The gym has so far been a success.

Work has been good.  Eric (the other fellows at DRF) and I have been working on coming up with a work plan that we can implement during out time at the foundation.   The past week though, we’ve kind of been stonewalled in the process.   I don’t think it’s a cultural difference in terms of the US / India but more of the nonprofit / corporate culture difference.   Since this is a nonprofit, the same timeliness seems to be less.  But hopefully we can start getting somewhere this week…

Scooter talk / transportation
I’ve been thinking of getting a scooter recently.  It would be cool except for my impending death.  But I think not having a scooter is probably better in terms of actually seeing how “normal” people live. 
Sometimes I walk to work, but sometimes I take the bus.  The bus is overcrowded, people are in your personal space, and it’s super cheap.  For me it costs like 4 rupees by bus to get home.  But the bus is an inconvenience not just because it’s crowed, hot and sweaty but it’s a bus so you get off at the stop and walk however far to get home from there which makes you even more hot and sweaty.  Stops aren’t numbered or marked so if you’re going somewhere new you just have to ask the bus driver or guy taking the bus fare to let you know.  Or you can try to ask the people around you, they can be helpful also.   Also, the buses usually say the starting point and end point on the front and it’s your job to know if the place you’re going is in between and on the route of the bus.  This can be very intimidating if you don’t speak Hindi or Telegue (the local language).  I don’t speak either, so I just hope and try to spot landmarks.

Anyway, that’s the bus scoop, but not having a car / scooter I think really gives you a different understanding of how normal people live.   I live in the Banjara Hills neighborhood (which is probably the 2nd nicest neighborhood in Hyderabad).   The things I “need” are right at my fingertips (despite the walk) and there is quite the expat community here.  However, despite living in Banjara Hills, there are still beggars.  There’s still noticeable homelessness.   Today when I was walking on Road no. 10 (probably the most posh road in the neighborhood), I noticed people living on the sidewalk while Nature’s Basket was less than 250 kilometers away.   If I had a car or scooter, I probably wouldn’t notice that as much.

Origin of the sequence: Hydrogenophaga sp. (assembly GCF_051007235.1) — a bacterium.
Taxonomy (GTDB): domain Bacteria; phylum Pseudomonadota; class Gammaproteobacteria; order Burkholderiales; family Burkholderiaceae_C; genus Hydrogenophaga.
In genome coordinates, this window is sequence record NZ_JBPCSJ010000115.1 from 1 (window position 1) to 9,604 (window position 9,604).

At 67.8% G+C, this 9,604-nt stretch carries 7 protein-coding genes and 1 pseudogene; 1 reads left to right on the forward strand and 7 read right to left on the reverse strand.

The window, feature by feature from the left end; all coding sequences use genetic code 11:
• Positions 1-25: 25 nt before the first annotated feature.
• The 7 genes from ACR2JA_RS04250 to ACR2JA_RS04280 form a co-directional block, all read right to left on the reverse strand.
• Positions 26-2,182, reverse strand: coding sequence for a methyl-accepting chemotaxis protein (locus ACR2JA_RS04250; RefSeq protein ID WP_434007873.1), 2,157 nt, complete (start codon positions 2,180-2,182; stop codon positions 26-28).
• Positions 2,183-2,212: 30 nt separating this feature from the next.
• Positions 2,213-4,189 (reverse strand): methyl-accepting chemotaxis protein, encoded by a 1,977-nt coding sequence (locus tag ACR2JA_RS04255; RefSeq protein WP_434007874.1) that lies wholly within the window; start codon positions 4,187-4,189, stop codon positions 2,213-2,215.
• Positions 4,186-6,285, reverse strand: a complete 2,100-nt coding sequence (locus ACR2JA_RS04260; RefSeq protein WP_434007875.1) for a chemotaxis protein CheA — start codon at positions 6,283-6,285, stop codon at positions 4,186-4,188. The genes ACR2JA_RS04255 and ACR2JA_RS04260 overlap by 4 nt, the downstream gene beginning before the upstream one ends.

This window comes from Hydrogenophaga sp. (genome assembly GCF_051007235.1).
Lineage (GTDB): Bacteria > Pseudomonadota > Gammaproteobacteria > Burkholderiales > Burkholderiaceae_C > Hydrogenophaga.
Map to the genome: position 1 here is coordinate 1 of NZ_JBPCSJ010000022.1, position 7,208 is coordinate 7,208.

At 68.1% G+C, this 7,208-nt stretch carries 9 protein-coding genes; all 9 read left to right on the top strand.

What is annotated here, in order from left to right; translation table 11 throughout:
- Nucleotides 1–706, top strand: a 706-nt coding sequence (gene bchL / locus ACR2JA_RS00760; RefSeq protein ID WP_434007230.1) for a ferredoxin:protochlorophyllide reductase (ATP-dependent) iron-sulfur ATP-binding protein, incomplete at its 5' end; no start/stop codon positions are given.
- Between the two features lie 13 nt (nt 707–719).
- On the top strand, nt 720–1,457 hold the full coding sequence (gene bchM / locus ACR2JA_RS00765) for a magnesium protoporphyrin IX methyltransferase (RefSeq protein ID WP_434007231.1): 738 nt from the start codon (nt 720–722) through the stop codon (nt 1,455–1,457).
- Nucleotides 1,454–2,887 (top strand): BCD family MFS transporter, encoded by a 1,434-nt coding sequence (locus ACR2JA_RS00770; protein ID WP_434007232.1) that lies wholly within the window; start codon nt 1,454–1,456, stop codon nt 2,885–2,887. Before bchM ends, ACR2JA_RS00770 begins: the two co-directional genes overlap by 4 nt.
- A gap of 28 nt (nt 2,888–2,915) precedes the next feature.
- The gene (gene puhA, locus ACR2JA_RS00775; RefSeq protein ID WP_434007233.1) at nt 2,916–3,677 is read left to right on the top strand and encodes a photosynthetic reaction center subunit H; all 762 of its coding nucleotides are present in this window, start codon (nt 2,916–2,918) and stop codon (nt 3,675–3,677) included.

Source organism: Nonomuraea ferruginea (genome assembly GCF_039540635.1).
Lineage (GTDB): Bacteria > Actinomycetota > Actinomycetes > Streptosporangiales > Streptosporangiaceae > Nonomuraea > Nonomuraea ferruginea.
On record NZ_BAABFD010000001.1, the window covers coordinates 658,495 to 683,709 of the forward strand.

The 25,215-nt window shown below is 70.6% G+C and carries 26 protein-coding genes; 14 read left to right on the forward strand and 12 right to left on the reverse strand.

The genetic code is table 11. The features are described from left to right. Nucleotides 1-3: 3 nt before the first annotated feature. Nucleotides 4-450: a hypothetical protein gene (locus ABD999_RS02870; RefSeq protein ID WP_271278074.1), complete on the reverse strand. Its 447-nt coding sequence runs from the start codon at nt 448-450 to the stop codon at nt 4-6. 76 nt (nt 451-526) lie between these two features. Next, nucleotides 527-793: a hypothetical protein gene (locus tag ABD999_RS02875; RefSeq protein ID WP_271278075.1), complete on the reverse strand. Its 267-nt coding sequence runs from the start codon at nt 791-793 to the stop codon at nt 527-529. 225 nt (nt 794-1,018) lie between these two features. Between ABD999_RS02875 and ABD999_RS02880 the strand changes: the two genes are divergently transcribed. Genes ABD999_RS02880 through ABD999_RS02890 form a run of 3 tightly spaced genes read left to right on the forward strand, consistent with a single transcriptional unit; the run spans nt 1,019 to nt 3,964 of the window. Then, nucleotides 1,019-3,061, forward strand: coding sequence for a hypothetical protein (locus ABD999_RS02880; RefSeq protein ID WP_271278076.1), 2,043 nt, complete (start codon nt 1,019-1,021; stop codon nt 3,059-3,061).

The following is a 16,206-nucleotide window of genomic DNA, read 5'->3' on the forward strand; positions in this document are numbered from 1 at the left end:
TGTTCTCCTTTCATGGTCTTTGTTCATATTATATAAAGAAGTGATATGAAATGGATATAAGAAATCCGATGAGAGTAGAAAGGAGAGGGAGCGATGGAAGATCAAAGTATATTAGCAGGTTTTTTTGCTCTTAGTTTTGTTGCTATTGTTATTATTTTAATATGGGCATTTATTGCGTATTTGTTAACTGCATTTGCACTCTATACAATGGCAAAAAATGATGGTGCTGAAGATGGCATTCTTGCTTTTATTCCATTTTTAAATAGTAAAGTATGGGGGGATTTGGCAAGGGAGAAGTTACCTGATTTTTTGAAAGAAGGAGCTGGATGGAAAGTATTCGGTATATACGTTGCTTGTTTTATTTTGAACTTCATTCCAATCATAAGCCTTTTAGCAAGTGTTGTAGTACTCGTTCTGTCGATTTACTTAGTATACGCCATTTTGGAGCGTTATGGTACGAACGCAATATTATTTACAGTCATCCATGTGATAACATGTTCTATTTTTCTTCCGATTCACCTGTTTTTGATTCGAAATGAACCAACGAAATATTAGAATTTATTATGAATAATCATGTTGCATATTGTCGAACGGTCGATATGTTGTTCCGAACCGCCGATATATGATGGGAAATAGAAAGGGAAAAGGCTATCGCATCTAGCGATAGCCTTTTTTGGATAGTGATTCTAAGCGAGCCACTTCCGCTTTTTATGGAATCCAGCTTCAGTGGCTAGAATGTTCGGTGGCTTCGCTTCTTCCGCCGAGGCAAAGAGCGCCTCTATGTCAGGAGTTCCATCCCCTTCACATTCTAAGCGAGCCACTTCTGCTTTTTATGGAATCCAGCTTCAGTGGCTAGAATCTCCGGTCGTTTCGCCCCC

Also, I live in a flat here with a watchman.  But it’s open, like strangers can come in and it’s whatever.  However, when one looks around some places in Banjara Hills, it’s vastly different than my living situation.  I pass gated homes that give mansions in the US a run for their money.  There’s a couple pretty close to me that are noticeable.   I say noticeable because sometimes it’s easy to not see them from the ground because they are enclosed behind high guard walls and glass and metal gates that only open for cars.  There’s one close to me on Road no. 12 actually which high white walls, a large wooden security gate, a security guard eyeing each person as they pass, and two white lions statues with their mouths in snares.  To believe that less than a kilometer away, there’s someone sleeping outside in the rain.  It’s crazy and eye-opening.

I believe that the full extent of poverty here can be masked, especially in neighborhoods like Banjara Hills or Jubilee Hills (even more posh).  Yes, there are a lot of posh places here, but there are still people living on the sidewalks /streets very close by.  For those people that are rich here, I want to ask them if they even see it anymore.  Can they even recognize the poverty here?  I mean, I can’t actually ask them though because I can’t get behind mansion walls…  The guards won’t let me through.

People in the West might be surprised to know that poverty here can be overlooked in the same way it’s overlooked in the West.  Whenever I pass these mansions behind high walls, I think to myself that there are people living in India that can actually never experience seeing full-blown poverty on a daily basis!  They get in their cars, drive to work, park in a secured garage, eat lunch at a nice restaurant, finish working, pick up groceries from Nature’s Basket or some other nice grocery store, drive home, and their security guard secures the premises again.   It can be just the like the US here, if you have the means.   
There’s a disproportionate amount of people here with the means compared to the total population.   
Transportation in general is a success unless it’s raining.

Anyway, that’s the end of the entry.  I felt like it was time for an update on life here in Hyderabad.
Until next time!  (sorry this post is so long.)